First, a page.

The Word ‘Nihang’ in ‘Sri Gur Sobha’

The Word ‘Nihang’ in ‘Sri Gur Sobha’

(Amrit Pal Singh ‘Amrit’)

The ‘Sri Gur Sobha’ is an important book, which is written by a person, who was a poet in the holy court of Sri Guru Gobind Singh Ji. The poet, Sainapati (Saina Singh), completed this book in 1711 AD, just three years after Guru Ji left for his heavenly abode. There are only a few writers, who were contemporaries of Guru Ji and Sainapati (Saina Singh) is one of them. Being a court-poet, he must have talked to Guru Ji for many times. He is obviously an eyewitness to many events, which took place during his stay in Guru’s holy court.

It is vital to note that the poet Sainapati has not used the word ‘Nihang’ once in his book ‘Sri Gur Sobha’. He has not used the word ‘Akali’ either, which is considered today to be synonymous with ‘Nihang’.

Sainapati has used word ‘Khalsa’ many times and he has used the word ‘Singh’ synonymously with ‘Khalsa’. For example, in his account of the battle of ‘Sri Chamkaur Sahib’, he writes: –

Daur Daur Faujan Main Parheen.
Singh Sabai Aisee Bidh Karheen.

(They would run to {enemy’s} army {to attack}. All the ‘Singhs‘ would do like this).

In same chapter, Sainapati then uses the word ‘Khalsa’ for same meaning: –

Aaj Khaas Bhye Khalsa Satgur Ke Darbaar.

(Today the ‘Khalsa‘ became special in the court of the Guru).

He used the word ‘Sikh’ also for same meaning. Here is an example, where he used words ‘Singh’ and ‘Sikhan’ (plural form for ‘Sikh’): –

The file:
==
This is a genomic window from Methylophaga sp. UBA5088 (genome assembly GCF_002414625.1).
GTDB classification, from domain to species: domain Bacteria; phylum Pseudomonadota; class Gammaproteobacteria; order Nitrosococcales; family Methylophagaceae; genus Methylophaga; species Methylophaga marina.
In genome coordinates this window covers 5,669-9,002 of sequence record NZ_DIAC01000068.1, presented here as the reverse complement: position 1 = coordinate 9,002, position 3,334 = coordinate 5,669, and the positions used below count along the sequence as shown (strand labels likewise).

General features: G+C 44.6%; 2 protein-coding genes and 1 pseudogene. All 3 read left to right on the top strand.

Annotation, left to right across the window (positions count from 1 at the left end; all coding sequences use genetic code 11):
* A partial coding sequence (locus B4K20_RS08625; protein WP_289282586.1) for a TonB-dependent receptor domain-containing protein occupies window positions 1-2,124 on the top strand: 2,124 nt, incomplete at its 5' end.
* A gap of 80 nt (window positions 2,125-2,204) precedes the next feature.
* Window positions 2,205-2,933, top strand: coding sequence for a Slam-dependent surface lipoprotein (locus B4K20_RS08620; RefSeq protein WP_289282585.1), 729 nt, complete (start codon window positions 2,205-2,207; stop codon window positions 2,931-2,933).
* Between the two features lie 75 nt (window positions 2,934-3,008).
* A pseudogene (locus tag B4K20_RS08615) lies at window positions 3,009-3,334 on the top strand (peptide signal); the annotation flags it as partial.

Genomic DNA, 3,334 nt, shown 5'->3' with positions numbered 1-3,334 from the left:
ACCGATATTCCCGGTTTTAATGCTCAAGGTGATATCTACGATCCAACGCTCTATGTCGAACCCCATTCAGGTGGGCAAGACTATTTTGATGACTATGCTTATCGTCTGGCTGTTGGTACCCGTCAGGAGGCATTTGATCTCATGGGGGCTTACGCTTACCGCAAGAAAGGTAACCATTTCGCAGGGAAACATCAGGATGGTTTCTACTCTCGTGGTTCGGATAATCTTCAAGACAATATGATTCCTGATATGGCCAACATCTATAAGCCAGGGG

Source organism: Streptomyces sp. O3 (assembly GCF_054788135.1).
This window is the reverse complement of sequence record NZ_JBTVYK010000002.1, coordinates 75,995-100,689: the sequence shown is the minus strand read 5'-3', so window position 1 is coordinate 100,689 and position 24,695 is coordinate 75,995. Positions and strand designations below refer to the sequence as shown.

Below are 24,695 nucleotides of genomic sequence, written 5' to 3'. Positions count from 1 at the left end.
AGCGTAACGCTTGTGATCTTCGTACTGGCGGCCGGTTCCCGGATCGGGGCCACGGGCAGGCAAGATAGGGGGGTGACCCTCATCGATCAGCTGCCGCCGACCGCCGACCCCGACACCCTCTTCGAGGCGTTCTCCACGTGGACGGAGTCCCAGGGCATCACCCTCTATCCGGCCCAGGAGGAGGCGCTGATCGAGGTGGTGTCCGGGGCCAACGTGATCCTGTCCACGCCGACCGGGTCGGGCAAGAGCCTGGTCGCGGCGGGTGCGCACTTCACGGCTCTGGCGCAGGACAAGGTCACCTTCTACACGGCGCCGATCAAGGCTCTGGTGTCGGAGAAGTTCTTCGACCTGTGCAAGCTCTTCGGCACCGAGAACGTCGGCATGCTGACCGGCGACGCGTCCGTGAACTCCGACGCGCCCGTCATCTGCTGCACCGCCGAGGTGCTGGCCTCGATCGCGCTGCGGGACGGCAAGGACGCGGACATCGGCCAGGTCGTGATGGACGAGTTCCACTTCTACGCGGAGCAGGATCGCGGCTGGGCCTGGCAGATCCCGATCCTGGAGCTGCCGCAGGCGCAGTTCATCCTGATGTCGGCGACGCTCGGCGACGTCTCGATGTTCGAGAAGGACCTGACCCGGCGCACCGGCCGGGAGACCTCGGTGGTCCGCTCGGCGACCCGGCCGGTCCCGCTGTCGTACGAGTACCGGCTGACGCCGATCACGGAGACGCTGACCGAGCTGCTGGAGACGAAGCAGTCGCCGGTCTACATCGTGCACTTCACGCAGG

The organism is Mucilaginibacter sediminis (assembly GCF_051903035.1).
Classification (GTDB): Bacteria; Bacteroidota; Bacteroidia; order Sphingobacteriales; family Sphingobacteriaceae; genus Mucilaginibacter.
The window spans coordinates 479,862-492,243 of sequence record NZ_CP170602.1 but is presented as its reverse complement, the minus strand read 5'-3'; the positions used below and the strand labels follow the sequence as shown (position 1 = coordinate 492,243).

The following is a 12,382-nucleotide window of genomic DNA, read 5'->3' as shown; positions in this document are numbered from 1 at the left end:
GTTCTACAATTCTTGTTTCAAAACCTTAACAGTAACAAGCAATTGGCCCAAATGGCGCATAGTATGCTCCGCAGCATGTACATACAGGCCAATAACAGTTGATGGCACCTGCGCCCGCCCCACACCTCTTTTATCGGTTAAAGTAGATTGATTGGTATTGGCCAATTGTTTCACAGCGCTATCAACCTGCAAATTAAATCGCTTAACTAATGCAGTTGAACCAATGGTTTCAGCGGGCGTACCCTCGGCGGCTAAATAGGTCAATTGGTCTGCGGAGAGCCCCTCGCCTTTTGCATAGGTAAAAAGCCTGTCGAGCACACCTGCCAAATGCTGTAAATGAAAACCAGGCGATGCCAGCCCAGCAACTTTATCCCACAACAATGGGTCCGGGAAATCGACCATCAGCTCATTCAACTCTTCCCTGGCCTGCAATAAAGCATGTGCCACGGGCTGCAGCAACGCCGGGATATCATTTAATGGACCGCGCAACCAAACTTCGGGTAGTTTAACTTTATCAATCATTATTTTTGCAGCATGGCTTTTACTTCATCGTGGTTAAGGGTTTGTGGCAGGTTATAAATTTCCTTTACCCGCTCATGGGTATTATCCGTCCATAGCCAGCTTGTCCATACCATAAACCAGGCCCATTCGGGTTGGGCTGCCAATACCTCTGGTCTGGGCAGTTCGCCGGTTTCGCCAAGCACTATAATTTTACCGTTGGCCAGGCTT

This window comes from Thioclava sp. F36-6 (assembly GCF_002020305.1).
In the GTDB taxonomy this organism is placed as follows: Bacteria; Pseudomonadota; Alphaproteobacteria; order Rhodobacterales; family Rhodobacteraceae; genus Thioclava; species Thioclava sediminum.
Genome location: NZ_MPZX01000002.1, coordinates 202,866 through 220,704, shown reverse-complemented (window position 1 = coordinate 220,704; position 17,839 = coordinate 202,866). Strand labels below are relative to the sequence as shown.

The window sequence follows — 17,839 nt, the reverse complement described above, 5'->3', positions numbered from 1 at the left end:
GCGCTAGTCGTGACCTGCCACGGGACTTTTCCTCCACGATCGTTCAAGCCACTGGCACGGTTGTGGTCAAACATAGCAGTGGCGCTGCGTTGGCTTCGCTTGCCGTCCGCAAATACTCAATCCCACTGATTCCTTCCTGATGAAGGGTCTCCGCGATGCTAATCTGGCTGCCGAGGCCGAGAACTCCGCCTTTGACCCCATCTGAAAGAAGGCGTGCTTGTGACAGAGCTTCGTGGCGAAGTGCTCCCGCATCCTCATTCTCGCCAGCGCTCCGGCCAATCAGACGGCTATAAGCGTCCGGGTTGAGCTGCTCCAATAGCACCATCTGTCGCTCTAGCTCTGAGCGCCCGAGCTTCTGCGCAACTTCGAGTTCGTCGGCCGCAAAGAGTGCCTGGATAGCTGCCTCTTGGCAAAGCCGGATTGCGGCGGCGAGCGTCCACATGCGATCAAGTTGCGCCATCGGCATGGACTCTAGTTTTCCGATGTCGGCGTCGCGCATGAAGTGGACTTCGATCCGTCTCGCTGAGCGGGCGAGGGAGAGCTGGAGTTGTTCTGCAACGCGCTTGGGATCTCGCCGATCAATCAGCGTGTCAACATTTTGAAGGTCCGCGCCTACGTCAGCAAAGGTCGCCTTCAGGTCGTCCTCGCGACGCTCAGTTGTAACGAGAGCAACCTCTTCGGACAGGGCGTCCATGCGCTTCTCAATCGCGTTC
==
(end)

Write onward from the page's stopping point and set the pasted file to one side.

Saamaan Kooch Sahib Ne Keena.
Sikkhan Baant Khazaana Deena.
Saban Paanch Hathiyaar Bandhaaye.
Singh Soor Ban Ban Sabh Aaye.

(Guru Ji made preparations for departure. He distributed treasury to ‘Sikhs‘. All took five weapons. The ‘Singh‘ warriors came appearing beautifully).

When Sainapati uses the word ‘Sangat’ (congregation), he refers only to the ‘Khalsa’: –

Dilli Nikat Prabhoo Jab Aaye.
Sangat Khabar Sunee Sukh Paaye.
Anik Hulaas Jeev Mo Aayo.
Sarb Khalsa Lain Sidhaayo.

(When Guru Ji reached near Delhi, the ‘Sangat‘ felt happy hearing this news. They were very pleased. The ‘Khalsa‘ went forward to receive Guru Ji).

Here, Sainapati has used words ‘Sangat’ and ‘Khalsa’ for same meaning.

Thus, he used the words ‘Sangat’, ‘Sikh’, ‘Singh’ and ‘Khalsa’ for a same group of people and he used these words repeatedly.

This indicates that these words (‘Sangat’, ‘Sikh’, ‘Singh’ and ‘Khalsa’) were being used very frequently during his time. These words were being used for a particular group of people, who were disciples of Sri Guru Gobind Singh Ji. There was no confusion over their meaning, so he used them frequently in his book.

However, surprisingly, Sainapati did not use the word ‘Nihang’ even once. This suggests that the word ‘Nihang’ was not used for Sikhs in his time, if it was, then surely Sainapati would have made use of it too. If he simply ignored this word, then one can conclude that it was not in frequent use as reference for a Sikh.